QUESTION

# A four digit number ( numbered from 0000 to 9999) is said to be lucky if the sum of its first two digits is equal to the sum of its last two digits. If a four digit number is picked at random; then find the probability that it is a lucky number.(a) Required probability $=0.067$(b) Required probability $=0.077$(c) Required probability $=0.167$(d) Required probability $=0.177$

Hint: In this question, we first need to find the number of favourable outcomes that is numbers which have sum of first two digits equal to the sum of last two digits. Then divide the number of favourable outcomes with the total number of possible outcomes which gives the probability.

Let us first express the four digit number according to its place value

$1000\left( a \right)+100\left( b \right)+10\left( c \right)+d$

Now, given condition in the question that

$\Rightarrow a+b=c+d$

Let us now assume this sum to be some variable n

Now, let us check the possibilities of n.

For $n=0$ number of possibilities is 1.

For $n=1$ the number of possibilities are 4.

For $n=2$ the number of possibilities are 9.

Now, from the above possibilities we can get a generalisation that

For $n=k$ the number of possibilities will be ${{\left( k+1 \right)}^{2}}$

Again for $n=9$the number of possibilities will be 100.

Now, for $n=10$ we get the number of possibilities are 81.

Here, the maximum sum of the digits can be 18.

Now, for the sum to be 10 to the sum 18 the possibilities will be from 81 to 1.

Thus, the total number of lucky numbers are

$\Rightarrow {{1}^{2}}+{{2}^{2}}+{{3}^{2}}+{{4}^{2}}......+{{9}^{2}}+{{10}^{2}}+{{9}^{2}}+....+{{1}^{2}}$

Now, this can be further written as

$\Rightarrow 2\left( {{1}^{2}}+{{2}^{2}}+{{3}^{2}}+{{4}^{2}}......+{{9}^{2}}+{{10}^{2}} \right)-{{10}^{2}}$

As we already know that the sum of squares of first n natural numbers is given by the

formula

$\dfrac{n\left( n+1 \right)\left( 2n+1 \right)}{6}$

Now, by using this formula above equation can be written as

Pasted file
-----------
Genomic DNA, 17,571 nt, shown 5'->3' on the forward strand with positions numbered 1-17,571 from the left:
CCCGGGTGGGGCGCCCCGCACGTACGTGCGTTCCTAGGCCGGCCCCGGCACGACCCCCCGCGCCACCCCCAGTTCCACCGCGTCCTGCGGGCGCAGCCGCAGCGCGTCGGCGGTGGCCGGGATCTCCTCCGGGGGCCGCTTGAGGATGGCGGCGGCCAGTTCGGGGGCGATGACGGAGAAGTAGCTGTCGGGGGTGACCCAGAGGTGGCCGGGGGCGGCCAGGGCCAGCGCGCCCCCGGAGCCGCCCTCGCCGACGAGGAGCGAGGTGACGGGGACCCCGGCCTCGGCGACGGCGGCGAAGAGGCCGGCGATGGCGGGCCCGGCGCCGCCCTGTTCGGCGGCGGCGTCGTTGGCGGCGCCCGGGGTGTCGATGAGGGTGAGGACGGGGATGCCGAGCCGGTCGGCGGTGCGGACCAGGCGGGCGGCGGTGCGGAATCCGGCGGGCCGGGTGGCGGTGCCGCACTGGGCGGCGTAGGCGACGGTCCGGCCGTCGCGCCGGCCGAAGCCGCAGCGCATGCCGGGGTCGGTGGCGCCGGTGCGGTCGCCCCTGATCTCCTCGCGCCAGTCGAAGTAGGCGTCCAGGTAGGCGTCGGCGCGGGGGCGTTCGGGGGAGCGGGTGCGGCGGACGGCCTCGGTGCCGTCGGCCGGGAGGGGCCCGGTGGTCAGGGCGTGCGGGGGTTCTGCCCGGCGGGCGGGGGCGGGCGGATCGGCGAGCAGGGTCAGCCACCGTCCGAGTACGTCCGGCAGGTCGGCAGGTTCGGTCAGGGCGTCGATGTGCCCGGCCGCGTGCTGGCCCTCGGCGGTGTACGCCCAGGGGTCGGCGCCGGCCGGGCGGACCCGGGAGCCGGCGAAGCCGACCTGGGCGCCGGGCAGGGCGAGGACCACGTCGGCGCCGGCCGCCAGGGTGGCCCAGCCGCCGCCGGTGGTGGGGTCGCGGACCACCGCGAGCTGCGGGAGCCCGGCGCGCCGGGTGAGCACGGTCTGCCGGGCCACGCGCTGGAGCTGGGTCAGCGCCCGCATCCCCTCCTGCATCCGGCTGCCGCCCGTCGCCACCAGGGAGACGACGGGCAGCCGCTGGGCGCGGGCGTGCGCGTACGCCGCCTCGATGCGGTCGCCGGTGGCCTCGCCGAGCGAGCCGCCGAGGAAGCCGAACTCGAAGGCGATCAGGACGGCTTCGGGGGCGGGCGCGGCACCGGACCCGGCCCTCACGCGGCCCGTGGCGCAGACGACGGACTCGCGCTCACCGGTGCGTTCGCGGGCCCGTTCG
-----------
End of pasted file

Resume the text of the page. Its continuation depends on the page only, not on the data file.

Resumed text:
$\Rightarrow 2\times \dfrac{10\left( 10+1 \right)\left( 2\times 10+1 \right)}{6}-100$

Now, on further simplification we get,

\begin{align} & \Rightarrow \dfrac{10\times 11\times 21}{3}-100 \\ & \Rightarrow 110\times 7-100 \\ & \Rightarrow 670 \\ \end{align}

As we already know from the definition of probability that probability of an event is given by

$P\left( A \right)=\dfrac{m}{n}=\dfrac{\text{Number of favourable outcomes}}{\text{Total number of possible outcomes}}$

Here, we have from the above conditions that

$m=670,n=10000$

Now, by substituting these values in the probability formula we get,

\begin{align} & \Rightarrow P\left( A \right)=\dfrac{670}{10000} \\ & \therefore P\left( A \right)=0.067 \\ \end{align}

Hence, the correct option is (a).

Note: It is important to note that, from the sum to be 10 the number of possibilities becomes 81 which is square of 9 and again in the same order as they were increased till 10 to the maximum possible sum which is 18 where the possibilities will be 1 same as the possibilities for the sum to be 0.

While calculating it is important to observe that the number of possibilities will be in terms of squares so that we can get a generalisation and can be solved further easily. It is also to be noted that while applying the sum of squares of first n natural numbers we need to subtract squares of 10 as we actually have only once but using the formula we are considering it twice.

Instead of subtracting 100 from the sum of squares of first 10 natural numbers we can also add 100 to the sum of squares of first 9 natural numbers. Both the methods give the same result.